One of the possible advantages in the double or sequential sampling procedures is that, if a lot is very bad or if it is very good, it can be either rejected or accepted with small initial sample/samples. Any lot which cannot be decided easily can be examined further by means of additional sample/samples. Therefore, in some cases, the multiple sampling procedures provide short cuts to the decision without jeopardizing the incoming/outgoing quality of material. In such cases, obviously, the inspection load is reduced as compared to the single sampling procedure. But this may not always be true. If the process average of defectives in the lot supplied by the vendor varies considerably, the inspection load under the multiple sampling procedures might also vary appreciably. In such a case, the advantage claimed above for the multiple sampling procedures may no longer be valid, unless there is some other way of utilizing the inspection manpower when the workload on inspection is low. There is one psychological advantage with the double or sequential sampling procedures – people may feel more secure with the idea of providing a second or third chance to the lot of material before it is rejected. Otherwise, for the incoming lots with percent defectives level close to the acceptance quality level, the single sampling procedures may be more economical than double or sequential sampling.
Dodge and Romig have also come up with sampling tables for Double sampling. These tables are of two categories: (1) providing protection in terms of AOQL, and (2) LYPD with certain consumer’s risk.
Dodge –Romig Tables for Double sampling:
In order to use the former (AOQL) table, one needs to know (a) the lot size supplied by the vendor, (b) the process average percentage of the defectives in the lots supplied by the vendor and (c) the AOQL protection desired by the company for that material. Once these are known, the values of the recommended first and second sample size and the two different cut-off points as well as the corresponding LTPD protection under the plan can all be read off from the tables. For instance, if the maximum risk in terms of the AOQL is taken as 2%, the lot size is 1,500 items, and the process average of defectives is 1.5% then the table recommends the following sampling plan:
n1= 80, c1=1, n2 = 160, (n1 + n2) = 240 and c2=8
The value of LTPD corresponding to 10% consumer’s risk can also be read off as 5.8.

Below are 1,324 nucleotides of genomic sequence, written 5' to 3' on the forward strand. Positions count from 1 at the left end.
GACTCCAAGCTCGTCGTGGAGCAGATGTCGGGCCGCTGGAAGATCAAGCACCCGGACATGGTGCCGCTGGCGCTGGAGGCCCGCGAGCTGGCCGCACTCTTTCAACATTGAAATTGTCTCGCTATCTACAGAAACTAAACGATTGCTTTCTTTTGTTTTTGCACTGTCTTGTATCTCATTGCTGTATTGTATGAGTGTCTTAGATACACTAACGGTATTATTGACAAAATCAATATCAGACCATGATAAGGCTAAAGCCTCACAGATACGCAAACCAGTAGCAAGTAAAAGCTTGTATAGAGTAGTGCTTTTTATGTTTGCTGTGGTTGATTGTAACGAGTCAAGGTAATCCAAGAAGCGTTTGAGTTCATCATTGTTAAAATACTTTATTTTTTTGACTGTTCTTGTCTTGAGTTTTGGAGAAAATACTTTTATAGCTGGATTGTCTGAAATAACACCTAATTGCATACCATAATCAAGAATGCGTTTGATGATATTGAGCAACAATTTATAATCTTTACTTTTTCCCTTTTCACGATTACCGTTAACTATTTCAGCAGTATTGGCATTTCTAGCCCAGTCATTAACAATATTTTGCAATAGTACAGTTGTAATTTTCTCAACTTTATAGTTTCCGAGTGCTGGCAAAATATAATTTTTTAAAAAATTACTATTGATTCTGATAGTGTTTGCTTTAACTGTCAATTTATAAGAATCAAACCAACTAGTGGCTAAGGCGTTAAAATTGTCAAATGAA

The latter category of Dodge-Romig table can be used if one knows (1) LTPD with corresponding desired consumer’s risk. (2) the process average per cent defectives, and (3) the lot size as supplied by the vendor. An example of such a Dodge-Romig table for Double Sampling is also furnished in the Appendix. Let us have LTPD = 5% and corresponding consumer’s risk = 10%. Let us lot size and process average be 1,500 and 1.5% respectively. The table gives the following sampling plan:
n1=90, c1=1, n2=185, n1+n2= 275 and c2= 8
The corresponding AOQL protection available under the plan is 1.7%. The reader may check the similarity of values in the sampling plans for AOQL protection and LTPD protection as found in these paragraphs.
In addition to the Dodge-Romig tables other useful tables for acceptance sampling, such as MII –STD -105 and Sequential Sampling Tables are available. These tables have simplified the working of acceptance sapling procedures.
So far, we have implicitly assumed that, other than a few exceptional cases, acceptance sampling procedures are a must. It is advisable to make some comparisons of costs of inspection and costs of reworking when the defective parts are incorporated into the finished or semi-finished product These comparisons can be utilized to decide whether we should go in for a 100% inspection, or a sampling inspection.
The earlier discussion focused on the use of statistical methods to control quality. Although statistical quality control is an important aspect of quality management, it is only a part of the comprehensive quality management function. It is one of the tools/ techniques useful for quality management. Comprehensive quality management has to deal with organization, costs, motivation, communication, planning and monitoring aspects of the management function as well. Unless these various aspects of the quality management effort are properly attended to, the tools of statistical methods will have a limited effect on the functioning of the quality management process.